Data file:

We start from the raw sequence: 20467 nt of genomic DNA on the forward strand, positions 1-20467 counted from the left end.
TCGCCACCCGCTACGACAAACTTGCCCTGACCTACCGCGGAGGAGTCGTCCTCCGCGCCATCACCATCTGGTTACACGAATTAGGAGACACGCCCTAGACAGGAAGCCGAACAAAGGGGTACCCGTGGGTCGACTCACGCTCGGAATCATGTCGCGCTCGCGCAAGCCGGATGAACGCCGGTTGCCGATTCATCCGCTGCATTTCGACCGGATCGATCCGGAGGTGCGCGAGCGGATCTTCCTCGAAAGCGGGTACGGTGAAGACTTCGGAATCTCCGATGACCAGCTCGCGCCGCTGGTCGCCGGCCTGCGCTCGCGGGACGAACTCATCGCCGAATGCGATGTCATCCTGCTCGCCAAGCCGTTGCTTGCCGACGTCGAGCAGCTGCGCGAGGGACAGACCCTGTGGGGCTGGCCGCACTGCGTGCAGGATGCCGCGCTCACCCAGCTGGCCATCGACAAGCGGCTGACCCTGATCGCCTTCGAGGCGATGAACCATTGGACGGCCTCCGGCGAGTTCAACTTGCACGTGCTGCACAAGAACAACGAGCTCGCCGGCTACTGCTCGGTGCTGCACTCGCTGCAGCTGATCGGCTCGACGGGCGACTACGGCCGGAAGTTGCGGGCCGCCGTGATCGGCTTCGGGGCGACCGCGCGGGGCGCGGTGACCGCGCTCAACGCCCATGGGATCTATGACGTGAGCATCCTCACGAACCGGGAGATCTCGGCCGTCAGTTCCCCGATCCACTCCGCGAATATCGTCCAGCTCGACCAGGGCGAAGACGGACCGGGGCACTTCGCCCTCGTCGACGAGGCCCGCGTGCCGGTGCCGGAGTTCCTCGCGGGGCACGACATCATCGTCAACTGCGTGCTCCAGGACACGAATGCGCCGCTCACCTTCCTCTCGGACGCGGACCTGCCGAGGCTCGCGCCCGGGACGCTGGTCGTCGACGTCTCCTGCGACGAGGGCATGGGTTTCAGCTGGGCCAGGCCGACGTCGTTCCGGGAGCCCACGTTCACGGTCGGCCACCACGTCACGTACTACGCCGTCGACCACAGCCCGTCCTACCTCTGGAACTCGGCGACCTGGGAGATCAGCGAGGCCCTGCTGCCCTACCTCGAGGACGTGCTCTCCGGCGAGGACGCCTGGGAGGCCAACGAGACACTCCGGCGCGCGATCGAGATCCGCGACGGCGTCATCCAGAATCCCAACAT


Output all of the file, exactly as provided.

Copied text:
We start from the raw sequence: 20467 nt of genomic DNA on the forward strand, positions 1-20467 counted from the left end.
TCGCCACCCGCTACGACAAACTTGCCCTGACCTACCGCGGAGGAGTCGTCCTCCGCGCCATCACCATCTGGTTACACGAATTAGGAGACACGCCCTAGACAGGAAGCCGAACAAAGGGGTACCCGTGGGTCGACTCACGCTCGGAATCATGTCGCGCTCGCGCAAGCCGGATGAACGCCGGTTGCCGATTCATCCGCTGCATTTCGACCGGATCGATCCGGAGGTGCGCGAGCGGATCTTCCTCGAAAGCGGGTACGGTGAAGACTTCGGAATCTCCGATGACCAGCTCGCGCCGCTGGTCGCCGGCCTGCGCTCGCGGGACGAACTCATCGCCGAATGCGATGTCATCCTGCTCGCCAAGCCGTTGCTTGCCGACGTCGAGCAGCTGCGCGAGGGACAGACCCTGTGGGGCTGGCCGCACTGCGTGCAGGATGCCGCGCTCACCCAGCTGGCCATCGACAAGCGGCTGACCCTGATCGCCTTCGAGGCGATGAACCATTGGACGGCCTCCGGCGAGTTCAACTTGCACGTGCTGCACAAGAACAACGAGCTCGCCGGCTACTGCTCGGTGCTGCACTCGCTGCAGCTGATCGGCTCGACGGGCGACTACGGCCGGAAGTTGCGGGCCGCCGTGATCGGCTTCGGGGCGACCGCGCGGGGCGCGGTGACCGCGCTCAACGCCCATGGGATCTATGACGTGAGCATCCTCACGAACCGGGAGATCTCGGCCGTCAGTTCCCCGATCCACTCCGCGAATATCGTCCAGCTCGACCAGGGCGAAGACGGACCGGGGCACTTCGCCCTCGTCGACGAGGCCCGCGTGCCGGTGCCGGAGTTCCTCGCGGGGCACGACATCATCGTCAACTGCGTGCTCCAGGACACGAATGCGCCGCTCACCTTCCTCTCGGACGCGGACCTGCCGAGGCTCGCGCCCGGGACGCTGGTCGTCGACGTCTCCTGCGACGAGGGCATGGGTTTCAGCTGGGCCAGGCCGACGTCGTTCCGGGAGCCCACGTTCACGGTCGGCCACCACGTCACGTACTACGCCGTCGACCACAGCCCGTCCTACCTCTGGAACTCGGCGACCTGGGAGATCAGCGAGGCCCTGCTGCCCTACCTCGAGGACGTGCTCTCCGGCGAGGACGCCTGGGAGGCCAACGAGACACTCCGGCGCGCGATCGAGATCCGCGACGGCGTCATCCAGAATCCCAACAT